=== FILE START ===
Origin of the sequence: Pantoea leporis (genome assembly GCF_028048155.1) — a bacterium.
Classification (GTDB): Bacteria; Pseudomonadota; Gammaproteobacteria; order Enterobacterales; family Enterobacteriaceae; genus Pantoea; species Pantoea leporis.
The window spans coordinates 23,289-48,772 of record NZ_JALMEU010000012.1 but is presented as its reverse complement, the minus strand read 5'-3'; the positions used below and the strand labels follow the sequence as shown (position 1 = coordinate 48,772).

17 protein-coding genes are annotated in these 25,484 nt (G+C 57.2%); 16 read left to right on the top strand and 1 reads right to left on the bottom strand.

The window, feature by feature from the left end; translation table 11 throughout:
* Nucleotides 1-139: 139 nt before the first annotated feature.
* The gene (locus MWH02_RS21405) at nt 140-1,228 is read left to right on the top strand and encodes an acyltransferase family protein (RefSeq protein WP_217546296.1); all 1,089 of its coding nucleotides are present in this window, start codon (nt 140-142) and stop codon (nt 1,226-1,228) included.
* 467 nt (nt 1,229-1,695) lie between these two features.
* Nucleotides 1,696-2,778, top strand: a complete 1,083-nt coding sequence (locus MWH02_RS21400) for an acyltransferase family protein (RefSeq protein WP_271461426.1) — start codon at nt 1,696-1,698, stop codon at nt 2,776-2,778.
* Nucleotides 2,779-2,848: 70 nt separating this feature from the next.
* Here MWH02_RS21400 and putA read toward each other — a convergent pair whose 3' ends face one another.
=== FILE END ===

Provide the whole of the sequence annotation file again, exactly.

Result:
Origin of the sequence: Pantoea leporis (genome assembly GCF_028048155.1) — a bacterium.
Classification (GTDB): Bacteria; Pseudomonadota; Gammaproteobacteria; order Enterobacterales; family Enterobacteriaceae; genus Pantoea; species Pantoea leporis.
The window spans coordinates 23,289-48,772 of record NZ_JALMEU010000012.1 but is presented as its reverse complement, the minus strand read 5'-3'; the positions used below and the strand labels follow the sequence as shown (position 1 = coordinate 48,772).

17 protein-coding genes are annotated in these 25,484 nt (G+C 57.2%); 16 read left to right on the top strand and 1 reads right to left on the bottom strand.

The window, feature by feature from the left end; translation table 11 throughout:
* Nucleotides 1-139: 139 nt before the first annotated feature.
* The gene (locus MWH02_RS21405) at nt 140-1,228 is read left to right on the top strand and encodes an acyltransferase family protein (RefSeq protein WP_217546296.1); all 1,089 of its coding nucleotides are present in this window, start codon (nt 140-142) and stop codon (nt 1,226-1,228) included.
* 467 nt (nt 1,229-1,695) lie between these two features.
* Nucleotides 1,696-2,778, top strand: a complete 1,083-nt coding sequence (locus MWH02_RS21400) for an acyltransferase family protein (RefSeq protein WP_271461426.1) — start codon at nt 1,696-1,698, stop codon at nt 2,776-2,778.
* Nucleotides 2,779-2,848: 70 nt separating this feature from the next.
* Here MWH02_RS21400 and putA read toward each other — a convergent pair whose 3' ends face one another.